I find it ironic and befitting that I am writing a response to this http://www.sensibleemarketing.com/2012/02/e-marketing-and-politics-how-true-is.html post on the day after the historical 2012 Presidential Elections. This election, as well as most others before and those to come, saw lots of campaigning and lots of advertising – most of it negative – from both the Republican and Democratic parties. What I find astounding is that this election and campaign spent well over $2 billion dollars in advertising. That is an insane and unprecedented sum (side note: I believe this money could have been put to way better use)!
This election did invest a great deal of money on online advertising. Check out this article on the online advertising for this campaign: http://www.adotas.com/2012/11/the-dazzling-presidential-election-display-advertising-duel/. President Obama’s display ads were all over the web and although the number of Mitt Romney ads lagged behind Obama’s, he was still very active online as well. Both candidates had active Facebook and Twitter feeds, something very much necessary for someone running for office. What I find most interesting about this is how PR and advertising both come together to properly market each candidate. So much work goes into researching the target audience and truly getting the message out to the right ears, whether it be at rallies or through the web. I must say, working on a campaign of this scale must be truly exhilarating. I think this election was groundbreaking in the use of online ads and it’s interesting to see how things will change for the 2016 elections, as technology is always evolving.
I believe the Internet is a wonderful source that helps disseminate information. You can find Leftist articles, as well as überconservative articles with just a mouse click. The media is at our disposal and the average American is very capable of finding information and educating themselves about the candidates for office.
Twitter is very fast and powerful news source, with people posting news about candidates at incredible speeds. Last night, the system peaked at 327,452 tweets per minute (more about that: http://allthingsd.com/20121107/on-election-day-2012-twitter-kills-the-great-white-fail-whale/?refcat=news). My timeline was flushed with Obama supporters gushing in excitement and upset Romney advocates expressing their sadness. The news almost seems to come via social media, it’s not even necessary to be on cnn.com or watching NBC to be updated. I love it when I see young people being politically active and showing that we care and matter in politics.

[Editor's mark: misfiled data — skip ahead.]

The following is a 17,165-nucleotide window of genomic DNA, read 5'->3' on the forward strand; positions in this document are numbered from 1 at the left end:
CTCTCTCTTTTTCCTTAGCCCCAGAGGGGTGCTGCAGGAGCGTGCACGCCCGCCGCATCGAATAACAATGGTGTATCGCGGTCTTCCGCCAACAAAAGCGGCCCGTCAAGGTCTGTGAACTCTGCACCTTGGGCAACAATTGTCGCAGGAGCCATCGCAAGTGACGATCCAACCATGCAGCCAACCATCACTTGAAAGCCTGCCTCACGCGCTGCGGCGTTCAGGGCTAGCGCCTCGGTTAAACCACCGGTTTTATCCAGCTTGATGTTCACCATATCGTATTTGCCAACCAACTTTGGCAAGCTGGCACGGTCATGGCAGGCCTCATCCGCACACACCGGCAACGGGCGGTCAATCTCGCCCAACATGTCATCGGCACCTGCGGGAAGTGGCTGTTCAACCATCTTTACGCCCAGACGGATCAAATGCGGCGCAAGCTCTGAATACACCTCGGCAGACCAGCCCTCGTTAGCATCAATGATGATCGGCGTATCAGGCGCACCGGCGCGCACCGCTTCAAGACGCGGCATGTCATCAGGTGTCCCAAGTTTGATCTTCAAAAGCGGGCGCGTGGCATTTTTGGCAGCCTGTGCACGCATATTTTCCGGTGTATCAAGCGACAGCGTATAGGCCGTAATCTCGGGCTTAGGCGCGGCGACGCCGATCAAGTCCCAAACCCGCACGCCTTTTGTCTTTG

RNC and DNC speeches, as well as debates are now watched live – either on a television screen or from a laptop or tablet. We have come a long way from the days of having to read the speech in the newspaper or having to be physically present. Now, we can read about the speech two minutes after it was said and receive live updates from (almost) any location in the world. We have the resources to educate ourselves and be involved with our nation’s history.
I still don’t think politics will invade rapidly growing sites such as Tumblr and Pinterest. I believe each party will stick to mainstream media advertising for now, but it doesn’t mean that these websites are immune to the political fever. Many memes, Instagram pictures and blogs exist about each individual candidate (did anyone miss the “Binders Full of Women” memes?!). However, the candidates have bigger fish to fry and I don’t see them setting up personal Tumblr and Pinterest accounts, even though their media camps might.
As for online truth, I think it’s important to take everything with a grain of salt. For the most part, I trust reputable news sources to disseminate accurate information and I do believe that incorrect information can and will be corrected and counter-argued, especially if it appears on a known source. During the presidential debates, almost everything each candidate said was fact-checked and I saw tons of articles commenting on the fallacies of each candidate in the aftermath of the debates. Blogs and other websites may not have the filters and fact checking devices that television networks provide, but that’s why you shouldn’t believe everything that you read and it’s important to gather news from different outlets.
It is oftentimes said that the mainstream media leans towards the Left, but there are also outlets like Fox News that are right-winged. Whether or not that it is true that there is a leftist spin on media, it is up to us to educate ourselves about everything and remain open-minded. You can belong to a particular party, but can still individually reason and avoid extremes.
Extra care should be taken with user-generated content. This content may appear very real and “legit” but is not necessarily true. People should focus on facts, political record and research. People can lie and spin information, but numbers and official documents don’t lie. As for separating the truth from the lies, it’s difficult but that’s where the individual comes in and must do their part to research. This article refers to Hurricane Sandy, but it provides an interesting look at how to separate the truth from the lies on Twitter: http://www.businessweek.com/articles/2012-10-31/how-truth-and-lies-spread-on-twitter.
I, for one, am glad I no longer have to watch annoying political YouTube commercials when I am watching music videos or clips; but I truly appreciate all the hard work that goes into campaigning and am excited to see how technology evolves in the upcoming years. In the meantime, try to stay truthful!
Interesting link on the $2 billion spent on advertising: http://www.cattlenetwork.com/cattle-news/latest/Election-2012–the-2-billion-campaign-177405711.html.